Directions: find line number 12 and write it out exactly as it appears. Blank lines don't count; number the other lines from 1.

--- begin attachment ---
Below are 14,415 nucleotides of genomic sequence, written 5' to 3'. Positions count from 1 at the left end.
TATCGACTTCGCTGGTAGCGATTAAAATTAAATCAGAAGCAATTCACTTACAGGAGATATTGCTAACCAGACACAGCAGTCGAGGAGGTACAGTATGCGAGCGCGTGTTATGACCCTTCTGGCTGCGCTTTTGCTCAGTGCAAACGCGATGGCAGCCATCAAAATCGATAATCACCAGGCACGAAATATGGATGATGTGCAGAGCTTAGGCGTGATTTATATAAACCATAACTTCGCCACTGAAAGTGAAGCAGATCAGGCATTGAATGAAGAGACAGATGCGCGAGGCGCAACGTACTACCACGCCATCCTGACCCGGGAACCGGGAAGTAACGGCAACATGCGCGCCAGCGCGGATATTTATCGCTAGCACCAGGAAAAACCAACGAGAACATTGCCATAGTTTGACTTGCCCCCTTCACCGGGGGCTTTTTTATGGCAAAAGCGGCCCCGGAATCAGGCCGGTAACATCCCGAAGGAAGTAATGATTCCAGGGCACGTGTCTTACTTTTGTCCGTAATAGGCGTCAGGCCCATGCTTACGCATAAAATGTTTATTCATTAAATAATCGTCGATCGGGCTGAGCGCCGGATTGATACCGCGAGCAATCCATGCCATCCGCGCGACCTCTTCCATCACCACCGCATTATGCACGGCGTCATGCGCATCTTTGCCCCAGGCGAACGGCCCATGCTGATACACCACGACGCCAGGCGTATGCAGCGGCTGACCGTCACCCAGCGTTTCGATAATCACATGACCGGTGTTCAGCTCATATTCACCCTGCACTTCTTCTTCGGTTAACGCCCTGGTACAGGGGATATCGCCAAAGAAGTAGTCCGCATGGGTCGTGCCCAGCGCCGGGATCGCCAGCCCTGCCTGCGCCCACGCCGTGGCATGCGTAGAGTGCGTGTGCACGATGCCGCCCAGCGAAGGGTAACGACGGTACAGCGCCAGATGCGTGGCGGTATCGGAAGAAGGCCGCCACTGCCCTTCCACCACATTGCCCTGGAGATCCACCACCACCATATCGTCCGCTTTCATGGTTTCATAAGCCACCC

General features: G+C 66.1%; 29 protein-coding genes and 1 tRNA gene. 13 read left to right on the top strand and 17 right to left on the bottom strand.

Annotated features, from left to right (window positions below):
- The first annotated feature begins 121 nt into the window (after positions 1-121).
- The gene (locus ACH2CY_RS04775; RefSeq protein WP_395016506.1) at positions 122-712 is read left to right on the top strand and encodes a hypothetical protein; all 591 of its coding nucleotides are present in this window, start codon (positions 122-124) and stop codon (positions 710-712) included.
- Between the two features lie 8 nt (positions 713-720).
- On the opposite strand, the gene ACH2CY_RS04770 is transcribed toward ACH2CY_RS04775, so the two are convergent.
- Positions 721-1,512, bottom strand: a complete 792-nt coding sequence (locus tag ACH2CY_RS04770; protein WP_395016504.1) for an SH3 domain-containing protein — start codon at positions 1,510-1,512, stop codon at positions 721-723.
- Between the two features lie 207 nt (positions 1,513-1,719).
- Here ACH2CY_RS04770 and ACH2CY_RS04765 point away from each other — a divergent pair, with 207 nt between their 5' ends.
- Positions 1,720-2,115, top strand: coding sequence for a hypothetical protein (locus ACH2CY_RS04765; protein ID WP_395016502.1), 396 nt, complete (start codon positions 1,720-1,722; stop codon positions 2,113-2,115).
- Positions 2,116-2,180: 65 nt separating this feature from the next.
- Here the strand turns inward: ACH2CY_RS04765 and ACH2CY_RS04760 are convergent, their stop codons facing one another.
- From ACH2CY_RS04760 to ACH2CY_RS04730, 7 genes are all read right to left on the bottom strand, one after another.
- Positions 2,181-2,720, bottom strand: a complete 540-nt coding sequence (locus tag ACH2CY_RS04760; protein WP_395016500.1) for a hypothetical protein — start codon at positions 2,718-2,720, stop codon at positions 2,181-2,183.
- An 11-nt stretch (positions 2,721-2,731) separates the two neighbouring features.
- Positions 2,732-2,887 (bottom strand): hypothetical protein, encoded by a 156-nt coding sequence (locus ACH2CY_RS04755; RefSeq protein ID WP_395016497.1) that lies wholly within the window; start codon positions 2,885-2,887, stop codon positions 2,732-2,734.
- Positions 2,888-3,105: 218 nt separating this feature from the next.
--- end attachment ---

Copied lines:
- Positions 1,720-2,115, top strand: coding sequence for a hypothetical protein (locus ACH2CY_RS04765; protein ID WP_395016502.1), 396 nt, complete (start codon positions 1,720-1,722; stop codon positions 2,113-2,115).